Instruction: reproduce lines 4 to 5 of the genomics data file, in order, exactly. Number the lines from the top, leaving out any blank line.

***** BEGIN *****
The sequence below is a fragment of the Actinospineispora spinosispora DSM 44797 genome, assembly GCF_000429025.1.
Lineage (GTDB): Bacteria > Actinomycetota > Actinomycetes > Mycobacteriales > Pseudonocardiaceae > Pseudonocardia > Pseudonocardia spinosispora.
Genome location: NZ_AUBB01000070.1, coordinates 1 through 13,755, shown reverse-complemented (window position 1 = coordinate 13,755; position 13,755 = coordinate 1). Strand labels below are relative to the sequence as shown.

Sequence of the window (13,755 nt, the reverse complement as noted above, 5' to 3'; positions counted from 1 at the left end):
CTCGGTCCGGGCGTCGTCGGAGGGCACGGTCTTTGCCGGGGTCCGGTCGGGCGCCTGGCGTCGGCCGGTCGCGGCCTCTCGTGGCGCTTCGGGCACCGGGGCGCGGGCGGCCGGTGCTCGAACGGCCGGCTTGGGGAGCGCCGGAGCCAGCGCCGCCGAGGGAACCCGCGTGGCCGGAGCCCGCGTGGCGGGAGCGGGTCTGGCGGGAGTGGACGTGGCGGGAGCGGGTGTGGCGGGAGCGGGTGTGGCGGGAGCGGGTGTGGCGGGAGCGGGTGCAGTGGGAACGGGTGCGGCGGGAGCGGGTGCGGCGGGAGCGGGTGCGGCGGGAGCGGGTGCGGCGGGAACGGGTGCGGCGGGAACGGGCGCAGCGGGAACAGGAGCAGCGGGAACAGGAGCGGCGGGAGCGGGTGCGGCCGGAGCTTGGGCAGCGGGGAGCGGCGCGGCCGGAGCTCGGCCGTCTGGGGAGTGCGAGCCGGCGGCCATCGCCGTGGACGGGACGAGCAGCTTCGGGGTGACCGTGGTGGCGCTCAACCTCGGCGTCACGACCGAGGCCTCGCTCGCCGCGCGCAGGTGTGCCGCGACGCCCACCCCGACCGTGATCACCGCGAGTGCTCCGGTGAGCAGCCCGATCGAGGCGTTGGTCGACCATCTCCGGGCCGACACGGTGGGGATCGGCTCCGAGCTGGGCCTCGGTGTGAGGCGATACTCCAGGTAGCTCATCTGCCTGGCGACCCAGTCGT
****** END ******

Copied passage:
Sequence of the window (13,755 nt, the reverse complement as noted above, 5' to 3'; positions counted from 1 at the left end):
CTCGGTCCGGGCGTCGTCGGAGGGCACGGTCTTTGCCGGGGTCCGGTCGGGCGCCTGGCGTCGGCCGGTCGCGGCCTCTCGTGGCGCTTCGGGCACCGGGGCGCGGGCGGCCGGTGCTCGAACGGCCGGCTTGGGGAGCGCCGGAGCCAGCGCCGCCGAGGGAACCCGCGTGGCCGGAGCCCGCGTGGCGGGAGCGGGTCTGGCGGGAGTGGACGTGGCGGGAGCGGGTGTGGCGGGAGCGGGTGTGGCGGGAGCGGGTGTGGCGGGAGCGGGTGCAGTGGGAACGGGTGCGGCGGGAGCGGGTGCGGCGGGAGCGGGTGCGGCGGGAGCGGGTGCGGCGGGAACGGGTGCGGCGGGAACGGGCGCAGCGGGAACAGGAGCAGCGGGAACAGGAGCGGCGGGAGCGGGTGCGGCCGGAGCTTGGGCAGCGGGGAGCGGCGCGGCCGGAGCTCGGCCGTCTGGGGAGTGCGAGCCGGCGGCCATCGCCGTGGACGGGACGAGCAGCTTCGGGGTGACCGTGGTGGCGCTCAACCTCGGCGTCACGACCGAGGCCTCGCTCGCCGCGCGCAGGTGTGCCGCGACGCCCACCCCGACCGTGATCACCGCGAGTGCTCCGGTGAGCAGCCCGATCGAGGCGTTGGTCGACCATCTCCGGGCCGACACGGTGGGGATCGGCTCCGAGCTGGGCCTCGGTGTGAGGCGATACTCCAGGTAGCTCATCTGCCTGGCGACCCAGTCGT